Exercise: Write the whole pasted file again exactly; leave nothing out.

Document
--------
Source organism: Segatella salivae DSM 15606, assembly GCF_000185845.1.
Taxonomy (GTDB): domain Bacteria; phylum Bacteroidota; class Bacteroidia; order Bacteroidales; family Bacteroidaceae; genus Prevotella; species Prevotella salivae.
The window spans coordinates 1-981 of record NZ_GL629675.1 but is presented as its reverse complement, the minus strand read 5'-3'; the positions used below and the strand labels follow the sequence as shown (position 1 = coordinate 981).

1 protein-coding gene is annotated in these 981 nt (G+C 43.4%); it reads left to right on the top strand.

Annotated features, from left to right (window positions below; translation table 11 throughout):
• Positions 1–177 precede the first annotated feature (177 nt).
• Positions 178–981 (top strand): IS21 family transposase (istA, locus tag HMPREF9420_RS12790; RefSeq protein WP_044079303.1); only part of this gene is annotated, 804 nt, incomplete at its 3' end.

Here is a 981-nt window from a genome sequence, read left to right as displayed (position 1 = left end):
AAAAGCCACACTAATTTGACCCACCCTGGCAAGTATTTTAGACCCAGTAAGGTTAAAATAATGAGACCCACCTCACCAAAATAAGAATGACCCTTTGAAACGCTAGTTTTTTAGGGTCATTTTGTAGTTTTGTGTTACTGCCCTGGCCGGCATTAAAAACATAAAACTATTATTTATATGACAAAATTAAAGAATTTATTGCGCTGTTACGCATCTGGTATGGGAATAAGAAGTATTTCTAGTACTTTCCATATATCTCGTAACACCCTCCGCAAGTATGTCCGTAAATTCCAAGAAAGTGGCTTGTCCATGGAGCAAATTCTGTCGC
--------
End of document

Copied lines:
Source organism: Segatella salivae DSM 15606, assembly GCF_000185845.1.
Taxonomy (GTDB): domain Bacteria; phylum Bacteroidota; class Bacteroidia; order Bacteroidales; family Bacteroidaceae; genus Prevotella; species Prevotella salivae.
The window spans coordinates 1-981 of record NZ_GL629675.1 but is presented as its reverse complement, the minus strand read 5'-3'; the positions used below and the strand labels follow the sequence as shown (position 1 = coordinate 981).

1 protein-coding gene is annotated in these 981 nt (G+C 43.4%); it reads left to right on the top strand.

Annotated features, from left to right (window positions below; translation table 11 throughout):
• Positions 1–177 precede the first annotated feature (177 nt).
• Positions 178–981 (top strand): IS21 family transposase (istA, locus tag HMPREF9420_RS12790; RefSeq protein WP_044079303.1); only part of this gene is annotated, 804 nt, incomplete at its 3' end.

Here is a 981-nt window from a genome sequence, read left to right as displayed (position 1 = left end):
AAAAGCCACACTAATTTGACCCACCCTGGCAAGTATTTTAGACCCAGTAAGGTTAAAATAATGAGACCCACCTCACCAAAATAAGAATGACCCTTTGAAACGCTAGTTTTTTAGGGTCATTTTGTAGTTTTGTGTTACTGCCCTGGCCGGCATTAAAAACATAAAACTATTATTTATATGACAAAATTAAAGAATTTATTGCGCTGTTACGCATCTGGTATGGGAATAAGAAGTATTTCTAGTACTTTCCATATATCTCGTAACACCCTCCGCAAGTATGTCCGTAAATTCCAAGAAAGTGGCTTGTCCATGGAGCAAATTCTGTCGC